Universal Essperanto Association Case Study

1328 Words 6 Pages
However, the aforementioned Universal Esperanto Association (commonly abbreviated to UEA) is the largest of all the Esperanto associations worldwide, having 40,000 members approximately in 1987, of which there are ‘delegates’ in 72 countries (delegates being local representatives, of which there are over 3000), and 47 affiliated national associations. Although it has been mentioned that the very distribution of Esperanto into ‘associations’ seems insular and counter-intuitive in trying to promote the spread of Zamenhof’s work, the UEA prove much the opposite. In the years 1948 and 1966, two petitions were sent to the UN to have Esperanto’s existence and practicality as a solution to their language problems pointed out to them. In 1948, the …show more content…
However, what must be noted is that this solution was arrived at after the departure of Britain and the United States from the discussion. It appears that the promotion of Esperanto to be used by international organisations such as the UN fell victim to politics. Considering the first General Conference was held during a political climate (1984) in which English was growing in its international influence, it could be said that Esperanto posed a threat to the dominance of Great Britain and the United States of America in international politics. in spite of this rather conspiratorial view, Don Harlow of the US Esperanto Group-supported website ‘esperanto.org’ states, “Esperanto has not been rejected by the UN or EU. It hasn 't even been considered.” In truth, the UN hold internal reviews of their language problem, particularly with regard to the astonishing expenditure required to employ translators and interpreters in the UN. However, the reviews have focused solely on traditional methods of adding languages, hiring more interpreters and translators and ensuring that all employees are multilingual. Harlow notes that, “not so much as a paragraph considers the notion of adopting a neutral auxiliary …show more content…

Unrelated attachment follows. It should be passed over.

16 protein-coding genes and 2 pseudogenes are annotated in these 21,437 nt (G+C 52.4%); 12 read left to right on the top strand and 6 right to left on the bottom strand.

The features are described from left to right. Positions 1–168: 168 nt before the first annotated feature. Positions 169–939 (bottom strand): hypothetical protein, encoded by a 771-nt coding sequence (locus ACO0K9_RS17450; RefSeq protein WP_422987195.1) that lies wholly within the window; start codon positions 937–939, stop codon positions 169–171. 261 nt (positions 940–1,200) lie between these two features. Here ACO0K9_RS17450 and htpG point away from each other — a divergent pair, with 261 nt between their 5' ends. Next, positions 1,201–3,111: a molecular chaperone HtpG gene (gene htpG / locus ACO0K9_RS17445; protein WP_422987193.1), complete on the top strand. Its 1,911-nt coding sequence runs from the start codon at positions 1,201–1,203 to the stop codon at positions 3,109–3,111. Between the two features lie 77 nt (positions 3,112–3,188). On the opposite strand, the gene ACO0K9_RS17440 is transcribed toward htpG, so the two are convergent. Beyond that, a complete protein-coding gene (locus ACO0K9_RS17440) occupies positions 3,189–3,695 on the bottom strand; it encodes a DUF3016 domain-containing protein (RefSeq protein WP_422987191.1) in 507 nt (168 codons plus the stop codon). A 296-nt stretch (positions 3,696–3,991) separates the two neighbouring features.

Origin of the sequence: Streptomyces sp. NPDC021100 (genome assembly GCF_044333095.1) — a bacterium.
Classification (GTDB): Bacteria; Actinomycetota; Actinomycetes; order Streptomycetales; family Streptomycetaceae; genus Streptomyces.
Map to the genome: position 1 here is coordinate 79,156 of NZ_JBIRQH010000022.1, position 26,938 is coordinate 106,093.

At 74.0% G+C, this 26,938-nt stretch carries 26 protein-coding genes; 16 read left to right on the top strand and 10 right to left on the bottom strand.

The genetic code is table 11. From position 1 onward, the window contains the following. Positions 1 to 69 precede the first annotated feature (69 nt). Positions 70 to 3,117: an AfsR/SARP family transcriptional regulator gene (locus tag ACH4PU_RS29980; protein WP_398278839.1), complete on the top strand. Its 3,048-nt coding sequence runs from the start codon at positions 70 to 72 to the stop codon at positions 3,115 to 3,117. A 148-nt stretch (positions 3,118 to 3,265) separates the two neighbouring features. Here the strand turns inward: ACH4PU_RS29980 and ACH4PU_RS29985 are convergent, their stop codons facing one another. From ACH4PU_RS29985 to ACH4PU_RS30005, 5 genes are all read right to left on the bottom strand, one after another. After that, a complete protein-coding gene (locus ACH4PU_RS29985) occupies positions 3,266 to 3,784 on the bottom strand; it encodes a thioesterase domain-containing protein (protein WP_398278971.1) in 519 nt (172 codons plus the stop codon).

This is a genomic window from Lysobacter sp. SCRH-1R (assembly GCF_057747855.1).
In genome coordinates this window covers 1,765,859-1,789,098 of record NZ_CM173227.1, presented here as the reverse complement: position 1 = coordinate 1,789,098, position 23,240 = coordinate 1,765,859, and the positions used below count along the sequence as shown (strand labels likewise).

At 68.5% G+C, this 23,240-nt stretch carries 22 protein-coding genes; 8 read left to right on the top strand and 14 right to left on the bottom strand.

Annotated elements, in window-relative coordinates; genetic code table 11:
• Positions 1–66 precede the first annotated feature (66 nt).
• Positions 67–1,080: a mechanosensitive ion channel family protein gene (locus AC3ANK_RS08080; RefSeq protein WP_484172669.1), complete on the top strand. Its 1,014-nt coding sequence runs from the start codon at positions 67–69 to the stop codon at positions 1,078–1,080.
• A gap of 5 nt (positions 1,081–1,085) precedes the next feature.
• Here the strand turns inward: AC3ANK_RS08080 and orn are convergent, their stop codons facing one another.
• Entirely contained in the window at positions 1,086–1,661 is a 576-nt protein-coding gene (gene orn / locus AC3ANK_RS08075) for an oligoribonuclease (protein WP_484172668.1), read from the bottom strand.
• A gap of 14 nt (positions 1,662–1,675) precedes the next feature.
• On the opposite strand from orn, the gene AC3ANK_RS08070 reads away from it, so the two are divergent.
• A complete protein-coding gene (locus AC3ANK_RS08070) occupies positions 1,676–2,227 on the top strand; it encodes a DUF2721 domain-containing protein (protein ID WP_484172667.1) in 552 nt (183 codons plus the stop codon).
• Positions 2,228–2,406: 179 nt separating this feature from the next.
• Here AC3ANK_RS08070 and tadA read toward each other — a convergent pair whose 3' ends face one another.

To begin with, there is the existing infrastructure, in terms of Esperanto societies. If governments were to promote such organisations, the interest in the language could potentially increase. Moreover, it may be possible to promote the teaching of Esperanto in schools, but the distinct lack of Esperanto teachers, professors and researchers may make this difficult. I believe that Esperanto must not be forced within a matter of months or years, but rather slowly over decades, much like its original development following 1887. Perhaps after some decades, Esperanto may be taught in schools with a view to making the language a compulsory part of the curriculum, yet we cannot be sure if there will be enough speakers to allow for substantial and widespread teaching across different nations, hence a slow introduction of the language into schools. The question raised is whether the UN ignores the possibility of Esperanto due to political reasons, resulting in Esperanto’s sudden decline from the international conscience, or whether the principles of Esperanto have a deeper philosophical and ideological undertone which may go against the current capitalist nature of

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